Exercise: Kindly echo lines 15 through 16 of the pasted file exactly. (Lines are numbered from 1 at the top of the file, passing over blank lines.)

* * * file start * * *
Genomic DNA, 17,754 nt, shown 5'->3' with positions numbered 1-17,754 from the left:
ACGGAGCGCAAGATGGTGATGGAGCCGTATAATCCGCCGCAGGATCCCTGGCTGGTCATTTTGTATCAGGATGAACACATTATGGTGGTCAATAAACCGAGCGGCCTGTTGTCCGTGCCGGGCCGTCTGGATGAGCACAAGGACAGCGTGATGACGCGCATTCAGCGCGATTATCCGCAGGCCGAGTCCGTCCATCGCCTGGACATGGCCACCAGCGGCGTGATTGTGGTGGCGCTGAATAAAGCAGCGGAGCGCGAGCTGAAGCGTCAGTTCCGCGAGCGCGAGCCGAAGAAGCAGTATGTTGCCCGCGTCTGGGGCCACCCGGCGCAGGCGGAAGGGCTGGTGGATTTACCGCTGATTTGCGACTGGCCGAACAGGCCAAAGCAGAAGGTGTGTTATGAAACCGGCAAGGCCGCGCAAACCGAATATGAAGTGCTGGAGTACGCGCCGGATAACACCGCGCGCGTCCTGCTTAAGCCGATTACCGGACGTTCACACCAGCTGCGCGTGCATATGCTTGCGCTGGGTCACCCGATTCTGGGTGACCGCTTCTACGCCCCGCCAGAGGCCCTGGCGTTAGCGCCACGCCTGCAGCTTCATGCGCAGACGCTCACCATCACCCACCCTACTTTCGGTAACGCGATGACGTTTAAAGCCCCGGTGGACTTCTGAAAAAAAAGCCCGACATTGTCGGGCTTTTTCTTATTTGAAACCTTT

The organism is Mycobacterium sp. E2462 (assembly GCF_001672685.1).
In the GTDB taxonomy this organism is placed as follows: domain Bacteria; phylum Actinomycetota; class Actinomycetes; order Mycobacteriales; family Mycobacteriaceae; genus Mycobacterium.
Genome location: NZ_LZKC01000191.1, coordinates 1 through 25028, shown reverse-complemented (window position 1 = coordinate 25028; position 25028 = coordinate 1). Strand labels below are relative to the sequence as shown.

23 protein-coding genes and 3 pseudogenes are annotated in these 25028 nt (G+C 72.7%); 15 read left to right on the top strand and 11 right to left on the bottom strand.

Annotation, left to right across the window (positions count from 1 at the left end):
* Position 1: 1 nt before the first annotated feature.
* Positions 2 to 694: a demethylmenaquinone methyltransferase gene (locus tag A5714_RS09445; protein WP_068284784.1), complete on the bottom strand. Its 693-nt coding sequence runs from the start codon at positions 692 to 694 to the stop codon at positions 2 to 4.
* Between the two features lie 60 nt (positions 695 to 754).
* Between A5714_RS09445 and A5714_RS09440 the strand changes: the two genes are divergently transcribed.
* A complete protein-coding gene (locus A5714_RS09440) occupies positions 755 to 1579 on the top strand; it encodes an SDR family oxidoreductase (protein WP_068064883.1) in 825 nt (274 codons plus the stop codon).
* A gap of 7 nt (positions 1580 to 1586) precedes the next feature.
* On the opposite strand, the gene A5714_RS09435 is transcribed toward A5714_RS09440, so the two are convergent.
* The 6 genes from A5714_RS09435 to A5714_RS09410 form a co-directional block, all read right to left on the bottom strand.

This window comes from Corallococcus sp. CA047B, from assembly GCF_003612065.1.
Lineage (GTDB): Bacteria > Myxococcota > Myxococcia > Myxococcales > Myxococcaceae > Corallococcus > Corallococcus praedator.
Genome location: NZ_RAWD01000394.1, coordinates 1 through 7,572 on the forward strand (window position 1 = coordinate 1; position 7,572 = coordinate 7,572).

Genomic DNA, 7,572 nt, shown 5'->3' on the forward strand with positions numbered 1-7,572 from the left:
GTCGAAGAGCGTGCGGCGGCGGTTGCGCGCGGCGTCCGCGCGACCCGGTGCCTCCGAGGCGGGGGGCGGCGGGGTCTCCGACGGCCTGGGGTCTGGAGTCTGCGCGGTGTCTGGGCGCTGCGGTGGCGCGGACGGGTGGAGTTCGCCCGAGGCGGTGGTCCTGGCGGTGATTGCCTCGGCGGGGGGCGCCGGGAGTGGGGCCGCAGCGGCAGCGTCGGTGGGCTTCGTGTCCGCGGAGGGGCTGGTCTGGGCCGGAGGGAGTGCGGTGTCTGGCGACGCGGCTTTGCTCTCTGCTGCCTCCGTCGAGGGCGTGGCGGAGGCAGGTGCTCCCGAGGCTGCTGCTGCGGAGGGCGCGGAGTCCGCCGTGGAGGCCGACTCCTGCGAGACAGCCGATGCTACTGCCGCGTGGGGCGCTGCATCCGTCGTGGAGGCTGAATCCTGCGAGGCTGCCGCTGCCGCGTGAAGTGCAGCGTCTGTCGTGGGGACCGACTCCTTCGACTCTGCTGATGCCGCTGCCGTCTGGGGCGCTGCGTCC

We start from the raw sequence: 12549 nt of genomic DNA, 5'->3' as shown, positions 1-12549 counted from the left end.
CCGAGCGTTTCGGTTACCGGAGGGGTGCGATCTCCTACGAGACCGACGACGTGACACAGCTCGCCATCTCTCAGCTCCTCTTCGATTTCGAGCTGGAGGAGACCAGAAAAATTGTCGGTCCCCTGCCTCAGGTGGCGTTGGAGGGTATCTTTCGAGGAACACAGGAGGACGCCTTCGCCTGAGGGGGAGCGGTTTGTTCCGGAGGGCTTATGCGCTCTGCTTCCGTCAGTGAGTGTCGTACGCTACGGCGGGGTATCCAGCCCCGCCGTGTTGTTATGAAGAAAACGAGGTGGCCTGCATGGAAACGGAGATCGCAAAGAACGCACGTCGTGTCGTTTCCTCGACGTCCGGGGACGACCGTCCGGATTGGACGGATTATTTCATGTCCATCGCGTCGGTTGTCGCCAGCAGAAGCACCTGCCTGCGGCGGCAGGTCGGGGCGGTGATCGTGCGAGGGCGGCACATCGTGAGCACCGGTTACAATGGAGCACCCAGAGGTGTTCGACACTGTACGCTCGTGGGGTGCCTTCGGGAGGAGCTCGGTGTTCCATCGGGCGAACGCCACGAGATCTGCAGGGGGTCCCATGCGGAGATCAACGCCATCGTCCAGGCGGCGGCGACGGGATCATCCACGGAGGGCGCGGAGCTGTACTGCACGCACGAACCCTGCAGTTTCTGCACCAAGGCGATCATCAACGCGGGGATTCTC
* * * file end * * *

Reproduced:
* The 6 genes from A5714_RS09435 to A5714_RS09410 form a co-directional block, all read right to left on the bottom strand.

This window comes from Corallococcus sp. CA047B, from assembly GCF_003612065.1.